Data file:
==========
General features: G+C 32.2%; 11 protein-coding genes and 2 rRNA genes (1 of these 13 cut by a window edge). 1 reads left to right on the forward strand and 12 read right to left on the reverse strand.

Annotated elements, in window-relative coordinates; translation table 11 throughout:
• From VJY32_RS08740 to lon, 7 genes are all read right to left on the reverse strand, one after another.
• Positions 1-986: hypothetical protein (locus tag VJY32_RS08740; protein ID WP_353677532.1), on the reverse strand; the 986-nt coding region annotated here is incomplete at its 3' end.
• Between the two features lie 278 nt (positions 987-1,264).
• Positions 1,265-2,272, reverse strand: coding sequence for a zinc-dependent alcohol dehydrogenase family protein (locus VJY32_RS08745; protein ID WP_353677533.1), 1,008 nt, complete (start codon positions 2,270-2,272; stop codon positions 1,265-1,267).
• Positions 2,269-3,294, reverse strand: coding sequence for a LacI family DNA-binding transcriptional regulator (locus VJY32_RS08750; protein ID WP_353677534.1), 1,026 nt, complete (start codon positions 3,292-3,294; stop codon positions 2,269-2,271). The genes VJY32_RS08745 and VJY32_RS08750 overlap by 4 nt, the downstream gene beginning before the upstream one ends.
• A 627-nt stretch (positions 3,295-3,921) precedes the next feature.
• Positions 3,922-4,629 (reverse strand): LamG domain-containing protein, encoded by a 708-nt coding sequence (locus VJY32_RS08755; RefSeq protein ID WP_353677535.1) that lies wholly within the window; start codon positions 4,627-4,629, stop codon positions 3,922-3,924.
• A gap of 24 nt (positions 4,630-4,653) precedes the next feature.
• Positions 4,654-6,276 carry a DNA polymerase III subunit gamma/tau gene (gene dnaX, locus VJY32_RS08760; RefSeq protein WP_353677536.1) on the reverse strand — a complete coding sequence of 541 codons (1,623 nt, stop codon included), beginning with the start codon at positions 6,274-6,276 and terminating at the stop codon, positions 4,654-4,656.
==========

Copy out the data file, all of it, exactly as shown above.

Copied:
General features: G+C 32.2%; 11 protein-coding genes and 2 rRNA genes (1 of these 13 cut by a window edge). 1 reads left to right on the forward strand and 12 read right to left on the reverse strand.

Annotated elements, in window-relative coordinates; translation table 11 throughout:
• From VJY32_RS08740 to lon, 7 genes are all read right to left on the reverse strand, one after another.
• Positions 1-986: hypothetical protein (locus tag VJY32_RS08740; protein ID WP_353677532.1), on the reverse strand; the 986-nt coding region annotated here is incomplete at its 3' end.
• Between the two features lie 278 nt (positions 987-1,264).
• Positions 1,265-2,272, reverse strand: coding sequence for a zinc-dependent alcohol dehydrogenase family protein (locus VJY32_RS08745; protein ID WP_353677533.1), 1,008 nt, complete (start codon positions 2,270-2,272; stop codon positions 1,265-1,267).
• Positions 2,269-3,294, reverse strand: coding sequence for a LacI family DNA-binding transcriptional regulator (locus VJY32_RS08750; protein ID WP_353677534.1), 1,026 nt, complete (start codon positions 3,292-3,294; stop codon positions 2,269-2,271). The genes VJY32_RS08745 and VJY32_RS08750 overlap by 4 nt, the downstream gene beginning before the upstream one ends.
• A 627-nt stretch (positions 3,295-3,921) precedes the next feature.
• Positions 3,922-4,629 (reverse strand): LamG domain-containing protein, encoded by a 708-nt coding sequence (locus VJY32_RS08755; RefSeq protein ID WP_353677535.1) that lies wholly within the window; start codon positions 4,627-4,629, stop codon positions 3,922-3,924.
• A gap of 24 nt (positions 4,630-4,653) precedes the next feature.
• Positions 4,654-6,276 carry a DNA polymerase III subunit gamma/tau gene (gene dnaX, locus VJY32_RS08760; RefSeq protein WP_353677536.1) on the reverse strand — a complete coding sequence of 541 codons (1,623 nt, stop codon included), beginning with the start codon at positions 6,274-6,276 and terminating at the stop codon, positions 4,654-4,656.